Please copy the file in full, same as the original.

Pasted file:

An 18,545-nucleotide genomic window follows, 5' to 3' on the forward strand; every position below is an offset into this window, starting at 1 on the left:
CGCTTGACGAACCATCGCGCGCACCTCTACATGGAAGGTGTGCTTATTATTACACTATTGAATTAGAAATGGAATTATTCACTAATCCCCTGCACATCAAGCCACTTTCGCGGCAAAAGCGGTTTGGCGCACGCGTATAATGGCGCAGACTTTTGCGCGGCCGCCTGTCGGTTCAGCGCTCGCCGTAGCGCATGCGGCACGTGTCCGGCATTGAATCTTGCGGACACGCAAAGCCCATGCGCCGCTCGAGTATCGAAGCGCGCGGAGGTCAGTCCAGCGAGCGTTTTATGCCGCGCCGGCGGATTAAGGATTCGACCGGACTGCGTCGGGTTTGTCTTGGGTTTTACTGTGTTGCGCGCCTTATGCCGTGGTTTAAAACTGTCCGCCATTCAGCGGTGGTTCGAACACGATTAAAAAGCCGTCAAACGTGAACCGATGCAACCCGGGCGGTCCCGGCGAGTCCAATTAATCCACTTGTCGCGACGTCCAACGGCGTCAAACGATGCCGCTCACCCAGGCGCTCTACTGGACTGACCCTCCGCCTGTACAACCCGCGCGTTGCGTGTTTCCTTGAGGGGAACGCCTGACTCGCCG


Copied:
An 18,545-nucleotide genomic window follows, 5' to 3' on the forward strand; every position below is an offset into this window, starting at 1 on the left:
CGCTTGACGAACCATCGCGCGCACCTCTACATGGAAGGTGTGCTTATTATTACACTATTGAATTAGAAATGGAATTATTCACTAATCCCCTGCACATCAAGCCACTTTCGCGGCAAAAGCGGTTTGGCGCACGCGTATAATGGCGCAGACTTTTGCGCGGCCGCCTGTCGGTTCAGCGCTCGCCGTAGCGCATGCGGCACGTGTCCGGCATTGAATCTTGCGGACACGCAAAGCCCATGCGCCGCTCGAGTATCGAAGCGCGCGGAGGTCAGTCCAGCGAGCGTTTTATGCCGCGCCGGCGGATTAAGGATTCGACCGGACTGCGTCGGGTTTGTCTTGGGTTTTACTGTGTTGCGCGCCTTATGCCGTGGTTTAAAACTGTCCGCCATTCAGCGGTGGTTCGAACACGATTAAAAAGCCGTCAAACGTGAACCGATGCAACCCGGGCGGTCCCGGCGAGTCCAATTAATCCACTTGTCGCGACGTCCAACGGCGTCAAACGATGCCGCTCACCCAGGCGCTCTACTGGACTGACCCTCCGCCTGTACAACCCGCGCGTTGCGTGTTTCCTTGAGGGGAACGCCTGACTCGCCG